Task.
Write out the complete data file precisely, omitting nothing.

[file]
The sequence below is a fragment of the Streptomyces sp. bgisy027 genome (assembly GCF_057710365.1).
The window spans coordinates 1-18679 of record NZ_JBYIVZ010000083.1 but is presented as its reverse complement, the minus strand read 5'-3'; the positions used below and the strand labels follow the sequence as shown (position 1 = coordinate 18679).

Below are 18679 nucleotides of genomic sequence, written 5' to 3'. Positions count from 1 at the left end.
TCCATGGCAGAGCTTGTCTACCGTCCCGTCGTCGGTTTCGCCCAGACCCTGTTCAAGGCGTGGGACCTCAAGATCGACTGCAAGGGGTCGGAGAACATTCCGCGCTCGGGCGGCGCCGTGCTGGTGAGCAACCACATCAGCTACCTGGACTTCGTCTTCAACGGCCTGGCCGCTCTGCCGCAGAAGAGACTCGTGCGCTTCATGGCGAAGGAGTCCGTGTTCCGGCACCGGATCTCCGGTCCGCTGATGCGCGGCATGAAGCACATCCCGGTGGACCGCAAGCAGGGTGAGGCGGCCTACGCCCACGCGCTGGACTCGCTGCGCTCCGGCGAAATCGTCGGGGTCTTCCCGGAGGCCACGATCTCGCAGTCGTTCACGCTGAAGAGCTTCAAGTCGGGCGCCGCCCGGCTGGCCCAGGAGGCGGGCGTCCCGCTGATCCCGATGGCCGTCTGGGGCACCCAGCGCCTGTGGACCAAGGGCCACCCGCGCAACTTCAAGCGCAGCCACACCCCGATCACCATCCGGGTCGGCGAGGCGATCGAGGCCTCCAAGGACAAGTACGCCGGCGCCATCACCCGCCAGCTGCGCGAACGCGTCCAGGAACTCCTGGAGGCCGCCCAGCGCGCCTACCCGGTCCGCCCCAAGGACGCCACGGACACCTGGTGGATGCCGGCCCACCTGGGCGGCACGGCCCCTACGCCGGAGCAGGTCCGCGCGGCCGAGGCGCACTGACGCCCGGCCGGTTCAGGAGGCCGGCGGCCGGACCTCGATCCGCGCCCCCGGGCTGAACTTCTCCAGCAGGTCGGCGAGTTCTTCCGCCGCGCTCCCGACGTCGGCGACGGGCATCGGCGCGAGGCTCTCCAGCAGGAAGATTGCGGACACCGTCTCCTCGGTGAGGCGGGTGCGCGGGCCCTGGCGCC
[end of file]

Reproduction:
The sequence below is a fragment of the Streptomyces sp. bgisy027 genome (assembly GCF_057710365.1).
The window spans coordinates 1-18679 of record NZ_JBYIVZ010000083.1 but is presented as its reverse complement, the minus strand read 5'-3'; the positions used below and the strand labels follow the sequence as shown (position 1 = coordinate 18679).

Below are 18679 nucleotides of genomic sequence, written 5' to 3'. Positions count from 1 at the left end.
TCCATGGCAGAGCTTGTCTACCGTCCCGTCGTCGGTTTCGCCCAGACCCTGTTCAAGGCGTGGGACCTCAAGATCGACTGCAAGGGGTCGGAGAACATTCCGCGCTCGGGCGGCGCCGTGCTGGTGAGCAACCACATCAGCTACCTGGACTTCGTCTTCAACGGCCTGGCCGCTCTGCCGCAGAAGAGACTCGTGCGCTTCATGGCGAAGGAGTCCGTGTTCCGGCACCGGATCTCCGGTCCGCTGATGCGCGGCATGAAGCACATCCCGGTGGACCGCAAGCAGGGTGAGGCGGCCTACGCCCACGCGCTGGACTCGCTGCGCTCCGGCGAAATCGTCGGGGTCTTCCCGGAGGCCACGATCTCGCAGTCGTTCACGCTGAAGAGCTTCAAGTCGGGCGCCGCCCGGCTGGCCCAGGAGGCGGGCGTCCCGCTGATCCCGATGGCCGTCTGGGGCACCCAGCGCCTGTGGACCAAGGGCCACCCGCGCAACTTCAAGCGCAGCCACACCCCGATCACCATCCGGGTCGGCGAGGCGATCGAGGCCTCCAAGGACAAGTACGCCGGCGCCATCACCCGCCAGCTGCGCGAACGCGTCCAGGAACTCCTGGAGGCCGCCCAGCGCGCCTACCCGGTCCGCCCCAAGGACGCCACGGACACCTGGTGGATGCCGGCCCACCTGGGCGGCACGGCCCCTACGCCGGAGCAGGTCCGCGCGGCCGAGGCGCACTGACGCCCGGCCGGTTCAGGAGGCCGGCGGCCGGACCTCGATCCGCGCCCCCGGGCTGAACTTCTCCAGCAGGTCGGCGAGTTCTTCCGCCGCGCTCCCGACGTCGGCGACGGGCATCGGCGCGAGGCTCTCCAGCAGGAAGATTGCGGACACCGTCTCCTCGGTGAGGCGGGTGCGCGGGCCCTGGCGCC